Youth Employment

A huge concern for many has been dealing with the current high rate of unemployment, which sits at 29% the jobs fund project and Youth Employment Scheme (YES) set to address this concern.

Social Grants

Social grants were adjusted in the following manner:

  • R80 increase for the old age, disability and care dependency grants to R1860 per month.
  • R80 increase in the war veterans grant to R1880.
  • R40 increase for the foster care grant to R1040 per month.
  • The child support grant will increase by R20 to R445 per month.

Modernising Network Industries and Restructuring SOEs

Eskom and SAA

An amount of R230 billion has been allocated to Eskom over the next ten years to achieve the restructuring of the electricity sector, this includes introducing new sources of energy to curb the current electricity shortfall, which in turn will ease pressure on Eskom to complete the critical maintenance required.

SAA has been placed under business rescue which will lead to a radically restructured airline. Over the medium term, Government has allocated R16.4 billion to settle guaranteed debt and interest. The associated restructuring costs will be reprioritised within the Budget.

Reimaging the Industrial Strategy

  • An Innovation Fund will be capitalised with R1.2 billion over the next three years
  • Industrial business incentives worth R18.5 billion will create and retain approximately 56 500 jobs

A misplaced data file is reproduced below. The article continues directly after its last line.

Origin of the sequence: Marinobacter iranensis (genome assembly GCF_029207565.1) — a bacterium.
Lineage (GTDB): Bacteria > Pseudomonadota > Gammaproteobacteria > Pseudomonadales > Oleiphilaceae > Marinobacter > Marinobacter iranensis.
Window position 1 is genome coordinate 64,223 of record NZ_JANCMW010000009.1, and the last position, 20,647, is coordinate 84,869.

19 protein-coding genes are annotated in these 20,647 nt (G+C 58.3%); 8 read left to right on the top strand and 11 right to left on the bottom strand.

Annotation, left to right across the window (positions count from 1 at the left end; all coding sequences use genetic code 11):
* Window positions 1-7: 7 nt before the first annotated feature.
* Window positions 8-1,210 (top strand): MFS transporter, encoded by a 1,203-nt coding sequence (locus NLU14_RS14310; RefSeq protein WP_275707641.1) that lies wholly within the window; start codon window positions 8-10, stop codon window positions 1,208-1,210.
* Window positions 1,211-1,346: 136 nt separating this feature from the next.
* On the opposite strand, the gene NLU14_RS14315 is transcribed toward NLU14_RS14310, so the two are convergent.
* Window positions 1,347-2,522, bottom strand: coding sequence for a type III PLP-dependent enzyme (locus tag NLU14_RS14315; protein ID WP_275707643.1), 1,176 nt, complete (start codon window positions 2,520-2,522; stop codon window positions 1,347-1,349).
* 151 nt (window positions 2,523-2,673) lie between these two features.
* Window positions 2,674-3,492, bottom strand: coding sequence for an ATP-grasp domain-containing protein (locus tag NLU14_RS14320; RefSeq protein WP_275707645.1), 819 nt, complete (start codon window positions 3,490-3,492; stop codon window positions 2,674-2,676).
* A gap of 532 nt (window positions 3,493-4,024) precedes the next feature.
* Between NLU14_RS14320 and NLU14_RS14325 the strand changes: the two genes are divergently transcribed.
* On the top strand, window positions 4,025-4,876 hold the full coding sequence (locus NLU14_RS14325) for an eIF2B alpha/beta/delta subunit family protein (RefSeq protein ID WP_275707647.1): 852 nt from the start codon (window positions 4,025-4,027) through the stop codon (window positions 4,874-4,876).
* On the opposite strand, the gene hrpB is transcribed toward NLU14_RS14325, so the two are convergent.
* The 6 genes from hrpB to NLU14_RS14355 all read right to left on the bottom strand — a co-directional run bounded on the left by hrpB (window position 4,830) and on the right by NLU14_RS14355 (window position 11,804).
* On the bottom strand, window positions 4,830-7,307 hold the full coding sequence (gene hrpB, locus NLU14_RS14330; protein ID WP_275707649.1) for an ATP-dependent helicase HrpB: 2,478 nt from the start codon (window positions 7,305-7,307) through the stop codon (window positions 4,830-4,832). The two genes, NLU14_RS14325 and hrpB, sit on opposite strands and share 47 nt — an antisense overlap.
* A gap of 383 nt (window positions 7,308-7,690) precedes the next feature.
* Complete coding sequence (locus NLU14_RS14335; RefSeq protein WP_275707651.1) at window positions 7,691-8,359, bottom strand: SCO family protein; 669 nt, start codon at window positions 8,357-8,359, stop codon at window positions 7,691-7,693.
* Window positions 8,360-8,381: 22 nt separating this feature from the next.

• An additional R107 million is reprioritised for the refurbishment of 27 industrial parks in townships and rural economies
  • R6.5 billion is allocated for small business incentive programmes of which R2.2 billion will be transferred to the Small Enterprise Development Agency

Conclusion

With all things considered the speech was well delivered and also well received as there are plenty of positives to take away from the 2020 budget, particularly how the government’s plans on supporting small business to help grow the economy and address the unemployment concerns by lowering costs of doing business and introducing attractive tax regimes.

The tax adjustments for individuals was also great news as this will increase disposable income, and the introduction of new taxes on products whilst increasing excise taxes to address the shortfall in generating tax revenue was a pleasing balance.

Our national debt to GDP ratio is still of great concern and is expected to increase in 2020, government needs to curb this extensively, especially if they want to avoid a down grade by the rating agencies.

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Sanele NkosiManaging Director

Sanele Nkosi is a Wealth Manager by profession. Having obtained an undergraduate degree in Finance from the University of Johannesburg. He is currently pursuing an Honours in Financial Planning. He started in the investment and asset management industry through the Investec Advisor’s In The Making Programme, strongly developing his passion for wealth management and financial planning. He finds great pleasure in assisting clients realise their financial goals, through well executed financial planning. With insurmountable experience gained in the industry, by working for some of the biggest asset management firms in South Africa. He has also improved and enhanced his skills and experience by completing the Association of Savings and Investments of South Africa (ASISA) Program, and other professional qualifications. He is an avid believer in creating a culture of setting long-term financial and life goals, and pursuing them with diligence and discipline.